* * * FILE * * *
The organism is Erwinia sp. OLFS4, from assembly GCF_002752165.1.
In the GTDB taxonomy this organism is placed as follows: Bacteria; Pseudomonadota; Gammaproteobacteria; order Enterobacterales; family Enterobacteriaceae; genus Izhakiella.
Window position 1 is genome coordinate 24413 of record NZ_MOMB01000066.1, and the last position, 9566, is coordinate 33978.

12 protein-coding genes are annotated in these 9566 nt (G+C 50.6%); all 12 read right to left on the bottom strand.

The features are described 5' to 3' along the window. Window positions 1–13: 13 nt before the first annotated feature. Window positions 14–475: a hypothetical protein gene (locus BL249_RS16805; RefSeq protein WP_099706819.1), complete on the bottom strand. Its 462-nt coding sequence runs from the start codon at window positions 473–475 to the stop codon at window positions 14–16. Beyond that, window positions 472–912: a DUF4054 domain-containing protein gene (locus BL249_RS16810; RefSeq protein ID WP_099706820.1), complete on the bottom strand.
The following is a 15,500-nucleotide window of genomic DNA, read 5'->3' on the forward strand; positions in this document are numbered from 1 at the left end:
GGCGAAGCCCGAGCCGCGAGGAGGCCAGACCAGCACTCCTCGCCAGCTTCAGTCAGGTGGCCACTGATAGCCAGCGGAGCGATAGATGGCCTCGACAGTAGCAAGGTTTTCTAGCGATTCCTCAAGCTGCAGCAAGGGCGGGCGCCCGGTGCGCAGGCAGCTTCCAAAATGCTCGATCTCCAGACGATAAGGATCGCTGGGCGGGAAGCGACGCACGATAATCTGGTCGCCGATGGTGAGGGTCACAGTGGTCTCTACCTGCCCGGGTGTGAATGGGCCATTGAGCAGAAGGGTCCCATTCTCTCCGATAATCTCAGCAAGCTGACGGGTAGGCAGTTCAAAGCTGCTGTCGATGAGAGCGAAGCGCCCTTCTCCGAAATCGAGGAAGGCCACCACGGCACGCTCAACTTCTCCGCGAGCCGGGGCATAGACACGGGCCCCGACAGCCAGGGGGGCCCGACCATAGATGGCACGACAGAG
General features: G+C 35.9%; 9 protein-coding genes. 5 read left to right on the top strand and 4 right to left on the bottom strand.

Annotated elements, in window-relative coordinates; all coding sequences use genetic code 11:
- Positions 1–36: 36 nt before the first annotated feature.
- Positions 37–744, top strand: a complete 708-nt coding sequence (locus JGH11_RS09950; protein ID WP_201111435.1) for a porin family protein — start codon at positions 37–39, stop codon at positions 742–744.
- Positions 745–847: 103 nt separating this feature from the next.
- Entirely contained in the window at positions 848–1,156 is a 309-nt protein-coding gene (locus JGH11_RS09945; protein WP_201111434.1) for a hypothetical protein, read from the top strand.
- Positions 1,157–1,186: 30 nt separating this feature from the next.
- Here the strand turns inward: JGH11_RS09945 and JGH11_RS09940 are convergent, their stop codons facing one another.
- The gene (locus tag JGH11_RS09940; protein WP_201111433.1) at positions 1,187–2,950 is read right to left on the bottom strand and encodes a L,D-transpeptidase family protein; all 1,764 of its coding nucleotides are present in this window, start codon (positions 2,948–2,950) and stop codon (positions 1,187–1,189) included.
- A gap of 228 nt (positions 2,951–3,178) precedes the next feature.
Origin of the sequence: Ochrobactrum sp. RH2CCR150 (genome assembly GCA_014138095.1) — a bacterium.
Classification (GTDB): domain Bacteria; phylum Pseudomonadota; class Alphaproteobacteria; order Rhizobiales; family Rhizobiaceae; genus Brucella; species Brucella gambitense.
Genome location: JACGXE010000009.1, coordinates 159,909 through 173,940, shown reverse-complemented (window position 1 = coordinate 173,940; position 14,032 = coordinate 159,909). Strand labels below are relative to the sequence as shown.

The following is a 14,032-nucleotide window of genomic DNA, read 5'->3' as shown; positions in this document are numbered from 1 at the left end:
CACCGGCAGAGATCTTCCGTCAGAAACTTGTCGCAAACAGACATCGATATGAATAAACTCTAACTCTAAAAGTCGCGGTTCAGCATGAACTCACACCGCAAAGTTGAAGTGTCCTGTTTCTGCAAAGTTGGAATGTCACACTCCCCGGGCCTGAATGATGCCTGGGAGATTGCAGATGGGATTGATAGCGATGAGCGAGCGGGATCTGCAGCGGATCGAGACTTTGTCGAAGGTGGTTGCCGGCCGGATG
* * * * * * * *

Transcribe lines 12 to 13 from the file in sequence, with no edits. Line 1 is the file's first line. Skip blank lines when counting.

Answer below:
- Positions 745–847: 103 nt separating this feature from the next.
- Entirely contained in the window at positions 848–1,156 is a 309-nt protein-coding gene (locus JGH11_RS09945; protein WP_201111434.1) for a hypothetical protein, read from the top strand.